Employees protected by union immunity cannot be dismissed without the prior authorisation of the labour court and must be based on a justified cause provided in the law.

In addition to unions, every workplace, company or establishment that employs 20 or more employees must establish a company committee made up of two representatives of the employer and two employees of the union. The union members shall be appointed annually by the union and the committee shall be established in such a way that its members may meet on equal terms. Where a union does not exist, the employees shall elect their representatives.

The employer or its representatives and the union or employees may place before the company committee questions relating to production, productivity and its improvement, the qualifications of employees and other matters.

The company committee, upon the request of an interested party, shall have the power of conciliation in controversies arising from breach by either an employee or an employer of their obligations.

XII DATA PROTECTION

i Requirements for registration

Panama does not have a government body that oversees data protection matters and, apart from medical and credit or financial information, there is little regulation on the subject. In particular, the Labour Code does not contain any provisions regulating the protection or privacy of employees' data. In fact, there has been a trend for payroll services that deal with the payment of employees' salary to be outsourced to third-party service providers. There are no restrictions imposed on this practice, and the employees' consent is not required.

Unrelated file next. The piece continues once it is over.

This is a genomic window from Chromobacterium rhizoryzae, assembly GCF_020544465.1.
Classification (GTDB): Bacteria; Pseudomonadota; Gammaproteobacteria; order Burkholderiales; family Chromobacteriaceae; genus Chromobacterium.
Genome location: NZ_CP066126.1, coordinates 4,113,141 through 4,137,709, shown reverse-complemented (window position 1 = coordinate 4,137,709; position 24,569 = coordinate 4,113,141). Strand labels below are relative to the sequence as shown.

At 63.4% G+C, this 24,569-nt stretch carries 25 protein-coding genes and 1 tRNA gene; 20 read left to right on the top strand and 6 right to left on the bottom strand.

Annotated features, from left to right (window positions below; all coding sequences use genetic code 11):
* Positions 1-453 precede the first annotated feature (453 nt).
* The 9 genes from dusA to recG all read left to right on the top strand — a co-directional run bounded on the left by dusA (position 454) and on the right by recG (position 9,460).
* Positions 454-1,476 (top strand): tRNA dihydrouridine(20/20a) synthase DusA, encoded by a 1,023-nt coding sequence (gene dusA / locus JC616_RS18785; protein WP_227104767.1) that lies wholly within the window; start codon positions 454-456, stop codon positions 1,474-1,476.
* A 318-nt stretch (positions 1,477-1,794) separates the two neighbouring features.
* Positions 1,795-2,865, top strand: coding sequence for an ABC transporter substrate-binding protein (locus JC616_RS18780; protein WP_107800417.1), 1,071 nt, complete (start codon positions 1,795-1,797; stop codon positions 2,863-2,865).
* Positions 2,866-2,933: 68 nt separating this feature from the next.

Employees' information may be kept or transferred outside the workplace and on servers managed by third-party service providers.

ii Cross-border data transfers

Given that there is a lack of regulation on this subject, there are no restrictions on the transferability of employees' personal data outside Panama.

iii Sensitive data

Only medical information is considered sensitive and employees are not obliged to disclose this information to their employer, except – and only if authorised by the employee – for purposes of obtaining private medical or life insurance. This information must be treated as strictly confidential.

iv Background checks

As a general rule, background checks are allowed. It is customary for potential employers to independently verify the information provided by potential employees on application forms relating to former employment, personal references and academic background, for which the employees' consent is not required. Credit and criminal record checks are also allowed; however, the applicant's written authorisation is required for both these checks.